https://www.msn.com/en-ca/sports/mlb/pl ... ailsignout
**edited with new link for video after prior video was deleted from youtube**
“It ain't what you don't know that gets you into trouble. It's what you know for sure that just ain't so.”
I watched the 20 minute video shot from the circling helicopter, and can't convince myself that any bits floating away from the airplane are anything but debris. One boat comes right in to the body of the airplane, backs away for a while, and then speeds off at high speed. The video is low-res, but best guess would be they pulled him out, paused to attempt CPR, and then took off for shore/medical assistance. But even that is a wild guess based on grainy events in the video.
It appears that way....looks like he’s wearing a blue t-shirt
You can hear the guys say “there he is right there, you can see his shirt”.
The water looked like it was kinda murky still, maybe after it cleared he was more visible. Either way it’s sad.
So witnesses reported seeing him swooping down to 5ft as seen in the video also. Is it possible he was practicing landing or approaches to the water?
I edited the post above with the link to the promo video Icon had put out last month after he took delivery of the plane. In it he mentioned he had always wanted to be a pilot like his dad, but baseball came first and his MLB contracts prohibited him from pursuing flying until after he retired. He retired after the 2013 season so he hasn't had a ton of time. Haven't heard how quickly he pursued his license in these 4 years or how many hours he has accumulated.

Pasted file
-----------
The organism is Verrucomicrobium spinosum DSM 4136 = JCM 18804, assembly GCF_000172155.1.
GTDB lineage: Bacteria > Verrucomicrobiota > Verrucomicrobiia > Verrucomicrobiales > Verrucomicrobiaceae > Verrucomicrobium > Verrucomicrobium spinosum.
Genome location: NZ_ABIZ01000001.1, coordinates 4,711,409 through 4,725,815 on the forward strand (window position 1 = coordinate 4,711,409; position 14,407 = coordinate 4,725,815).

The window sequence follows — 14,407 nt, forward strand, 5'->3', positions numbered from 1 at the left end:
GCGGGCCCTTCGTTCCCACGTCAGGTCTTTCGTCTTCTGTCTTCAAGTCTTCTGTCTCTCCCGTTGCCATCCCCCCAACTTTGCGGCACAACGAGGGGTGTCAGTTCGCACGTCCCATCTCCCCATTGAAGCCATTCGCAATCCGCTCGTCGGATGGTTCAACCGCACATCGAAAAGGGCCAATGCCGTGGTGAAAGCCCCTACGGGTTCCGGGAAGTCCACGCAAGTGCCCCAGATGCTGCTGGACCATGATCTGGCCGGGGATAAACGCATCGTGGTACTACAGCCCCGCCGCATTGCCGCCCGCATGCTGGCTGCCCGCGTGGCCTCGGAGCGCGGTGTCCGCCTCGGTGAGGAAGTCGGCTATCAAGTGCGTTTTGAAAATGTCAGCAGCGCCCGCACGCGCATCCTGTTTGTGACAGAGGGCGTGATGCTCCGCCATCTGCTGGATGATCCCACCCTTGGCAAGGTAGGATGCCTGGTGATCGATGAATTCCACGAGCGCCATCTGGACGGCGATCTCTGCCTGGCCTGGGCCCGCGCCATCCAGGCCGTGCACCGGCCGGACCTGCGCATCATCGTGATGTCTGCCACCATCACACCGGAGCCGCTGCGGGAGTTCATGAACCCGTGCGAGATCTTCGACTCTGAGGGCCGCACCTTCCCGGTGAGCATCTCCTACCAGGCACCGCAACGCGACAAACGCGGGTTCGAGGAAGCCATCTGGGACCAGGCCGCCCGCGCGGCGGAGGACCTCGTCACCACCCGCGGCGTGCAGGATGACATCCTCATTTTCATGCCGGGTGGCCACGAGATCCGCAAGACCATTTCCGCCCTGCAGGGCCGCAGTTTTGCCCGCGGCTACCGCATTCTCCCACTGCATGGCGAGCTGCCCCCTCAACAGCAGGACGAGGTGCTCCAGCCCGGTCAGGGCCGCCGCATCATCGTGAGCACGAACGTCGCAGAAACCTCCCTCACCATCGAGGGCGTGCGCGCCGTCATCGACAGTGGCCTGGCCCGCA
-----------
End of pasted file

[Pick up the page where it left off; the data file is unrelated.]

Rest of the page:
No matter his skill level, he was seen to be pushing the limits of the aircraft regularly.
https://www.iconaircraft.com/flight-cen ... w-altitude
Regarding your visual "kinda fast", .. is maybe partly because final turned in/into downwind looks like (ie: if so, then your observation is in part on account of an increased groundspeed of what could be an unplanned downwind situation), which unexpected, can create illusion of speed for the pilot .. while airspeed slowed already; with high speed it can bounce more severely or deflect in flair off the smaller wave ... to launch back up (higher) .. but then into unstable flight / poor control.
Calm water lee-side of the wreckage (can be observed in same video) seems to indicate WSW wind direction ... where the 'touch and go' appears is approx in the NE direction (same as the wx history has it at the departure airport .. as a steady NE component). North of Ben Pilot Point some of the wx-histories are agreeing with a southerly/westerly component going on there in that area at the time of this tragedy ... just an early observation
The April Icon5 accident report (1st one / nonfatal) includes the pilot's own reporting of a no flap approach into an unexpected windshear, setting up a fast sinkrate that wouldn't arrest in time with max power added. It underscores a professional approach to land is making proper use of the flap, a time-tested tool for lift assurance in the slower stages of flight where in one case speed can bleed off faster with greater consequence when it does. But mostly, to be as slow as possible when close to 0-AGL .. and not high speed ..either where the tiny pitchchange (down) is catastrophic .